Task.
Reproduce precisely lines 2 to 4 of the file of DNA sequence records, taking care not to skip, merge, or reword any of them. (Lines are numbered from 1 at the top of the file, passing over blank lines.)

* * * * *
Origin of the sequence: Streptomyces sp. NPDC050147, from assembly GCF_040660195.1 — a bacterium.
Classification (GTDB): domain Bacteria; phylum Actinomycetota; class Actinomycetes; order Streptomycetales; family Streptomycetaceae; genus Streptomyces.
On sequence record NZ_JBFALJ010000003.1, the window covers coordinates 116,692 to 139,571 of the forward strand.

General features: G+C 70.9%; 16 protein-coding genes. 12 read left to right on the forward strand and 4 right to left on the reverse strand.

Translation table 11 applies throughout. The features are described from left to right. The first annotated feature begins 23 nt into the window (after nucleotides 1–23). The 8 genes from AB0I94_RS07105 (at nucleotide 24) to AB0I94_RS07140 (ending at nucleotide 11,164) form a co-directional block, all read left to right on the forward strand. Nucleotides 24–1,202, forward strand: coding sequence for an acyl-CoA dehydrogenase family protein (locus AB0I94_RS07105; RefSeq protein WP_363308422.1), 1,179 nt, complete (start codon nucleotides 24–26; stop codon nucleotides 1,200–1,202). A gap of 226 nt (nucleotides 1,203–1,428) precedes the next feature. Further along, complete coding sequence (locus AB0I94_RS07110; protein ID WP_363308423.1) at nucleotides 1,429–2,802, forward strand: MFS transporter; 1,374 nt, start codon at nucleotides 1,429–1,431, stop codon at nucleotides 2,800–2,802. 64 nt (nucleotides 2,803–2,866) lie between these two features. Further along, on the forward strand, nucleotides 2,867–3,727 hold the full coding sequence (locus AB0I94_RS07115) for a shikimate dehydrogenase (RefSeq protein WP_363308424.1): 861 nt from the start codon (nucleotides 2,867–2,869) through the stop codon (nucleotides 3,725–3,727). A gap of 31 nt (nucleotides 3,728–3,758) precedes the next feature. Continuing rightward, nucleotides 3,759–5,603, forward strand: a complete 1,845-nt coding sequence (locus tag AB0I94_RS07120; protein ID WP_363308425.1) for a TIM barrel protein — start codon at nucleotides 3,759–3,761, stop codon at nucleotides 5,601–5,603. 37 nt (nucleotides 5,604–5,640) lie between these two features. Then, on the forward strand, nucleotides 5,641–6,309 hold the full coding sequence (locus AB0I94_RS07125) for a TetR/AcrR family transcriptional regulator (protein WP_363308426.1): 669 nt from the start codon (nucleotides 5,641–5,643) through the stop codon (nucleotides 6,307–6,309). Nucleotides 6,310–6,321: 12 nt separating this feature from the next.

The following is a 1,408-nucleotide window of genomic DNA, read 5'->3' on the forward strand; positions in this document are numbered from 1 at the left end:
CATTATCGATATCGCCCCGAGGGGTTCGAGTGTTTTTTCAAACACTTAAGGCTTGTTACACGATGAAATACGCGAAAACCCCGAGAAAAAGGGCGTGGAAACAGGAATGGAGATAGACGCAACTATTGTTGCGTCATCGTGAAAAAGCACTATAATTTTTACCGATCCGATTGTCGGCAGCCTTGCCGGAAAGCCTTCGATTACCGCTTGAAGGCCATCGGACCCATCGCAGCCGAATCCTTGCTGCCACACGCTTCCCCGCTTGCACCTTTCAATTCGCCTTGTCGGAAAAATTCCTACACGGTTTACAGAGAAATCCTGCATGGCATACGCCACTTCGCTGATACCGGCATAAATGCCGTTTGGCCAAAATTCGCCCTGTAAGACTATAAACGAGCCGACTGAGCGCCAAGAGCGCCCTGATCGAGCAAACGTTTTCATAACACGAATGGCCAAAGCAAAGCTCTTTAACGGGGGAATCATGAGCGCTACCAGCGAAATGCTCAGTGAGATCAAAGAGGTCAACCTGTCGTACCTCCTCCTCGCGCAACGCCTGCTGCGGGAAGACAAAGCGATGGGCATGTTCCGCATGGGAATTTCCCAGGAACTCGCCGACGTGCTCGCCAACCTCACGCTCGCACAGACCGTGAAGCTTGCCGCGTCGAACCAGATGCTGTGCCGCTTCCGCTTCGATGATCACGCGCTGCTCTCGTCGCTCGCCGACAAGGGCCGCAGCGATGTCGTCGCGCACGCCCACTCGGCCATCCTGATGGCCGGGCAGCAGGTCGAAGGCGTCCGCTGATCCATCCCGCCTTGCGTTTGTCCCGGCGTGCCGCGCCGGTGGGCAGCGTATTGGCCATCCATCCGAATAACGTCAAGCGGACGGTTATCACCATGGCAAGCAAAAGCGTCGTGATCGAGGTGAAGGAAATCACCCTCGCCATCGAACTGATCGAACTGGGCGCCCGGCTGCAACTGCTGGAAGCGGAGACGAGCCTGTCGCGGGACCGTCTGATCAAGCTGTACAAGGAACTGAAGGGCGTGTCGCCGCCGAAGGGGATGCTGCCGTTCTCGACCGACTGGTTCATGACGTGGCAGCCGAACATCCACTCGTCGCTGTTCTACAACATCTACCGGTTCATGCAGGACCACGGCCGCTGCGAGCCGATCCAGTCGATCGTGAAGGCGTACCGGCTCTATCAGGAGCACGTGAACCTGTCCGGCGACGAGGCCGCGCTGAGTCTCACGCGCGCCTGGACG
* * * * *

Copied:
Classification (GTDB): domain Bacteria; phylum Actinomycetota; class Actinomycetes; order Streptomycetales; family Streptomycetaceae; genus Streptomyces.
On sequence record NZ_JBFALJ010000003.1, the window covers coordinates 116,692 to 139,571 of the forward strand.

General features: G+C 70.9%; 16 protein-coding genes. 12 read left to right on the forward strand and 4 right to left on the reverse strand.